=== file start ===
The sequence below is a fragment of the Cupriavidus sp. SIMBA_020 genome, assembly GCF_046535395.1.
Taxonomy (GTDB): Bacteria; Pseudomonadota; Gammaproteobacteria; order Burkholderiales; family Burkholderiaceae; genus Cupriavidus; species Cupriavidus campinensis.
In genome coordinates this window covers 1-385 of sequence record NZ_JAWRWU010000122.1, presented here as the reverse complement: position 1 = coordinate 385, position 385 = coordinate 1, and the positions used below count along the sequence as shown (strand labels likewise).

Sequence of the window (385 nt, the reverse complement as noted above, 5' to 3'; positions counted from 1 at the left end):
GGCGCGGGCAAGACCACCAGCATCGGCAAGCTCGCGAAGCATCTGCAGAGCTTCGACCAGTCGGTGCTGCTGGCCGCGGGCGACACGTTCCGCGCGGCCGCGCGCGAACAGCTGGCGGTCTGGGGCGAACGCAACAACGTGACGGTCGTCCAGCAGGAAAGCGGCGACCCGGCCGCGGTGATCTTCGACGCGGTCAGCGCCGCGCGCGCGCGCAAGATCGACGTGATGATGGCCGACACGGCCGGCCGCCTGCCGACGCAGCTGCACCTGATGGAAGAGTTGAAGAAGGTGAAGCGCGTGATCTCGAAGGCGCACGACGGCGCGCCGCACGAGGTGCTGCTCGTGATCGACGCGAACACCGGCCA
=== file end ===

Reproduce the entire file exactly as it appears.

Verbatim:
The sequence below is a fragment of the Cupriavidus sp. SIMBA_020 genome, assembly GCF_046535395.1.
Taxonomy (GTDB): Bacteria; Pseudomonadota; Gammaproteobacteria; order Burkholderiales; family Burkholderiaceae; genus Cupriavidus; species Cupriavidus campinensis.
In genome coordinates this window covers 1-385 of sequence record NZ_JAWRWU010000122.1, presented here as the reverse complement: position 1 = coordinate 385, position 385 = coordinate 1, and the positions used below count along the sequence as shown (strand labels likewise).

Sequence of the window (385 nt, the reverse complement as noted above, 5' to 3'; positions counted from 1 at the left end):
GGCGCGGGCAAGACCACCAGCATCGGCAAGCTCGCGAAGCATCTGCAGAGCTTCGACCAGTCGGTGCTGCTGGCCGCGGGCGACACGTTCCGCGCGGCCGCGCGCGAACAGCTGGCGGTCTGGGGCGAACGCAACAACGTGACGGTCGTCCAGCAGGAAAGCGGCGACCCGGCCGCGGTGATCTTCGACGCGGTCAGCGCCGCGCGCGCGCGCAAGATCGACGTGATGATGGCCGACACGGCCGGCCGCCTGCCGACGCAGCTGCACCTGATGGAAGAGTTGAAGAAGGTGAAGCGCGTGATCTCGAAGGCGCACGACGGCGCGCCGCACGAGGTGCTGCTCGTGATCGACGCGAACACCGGCCA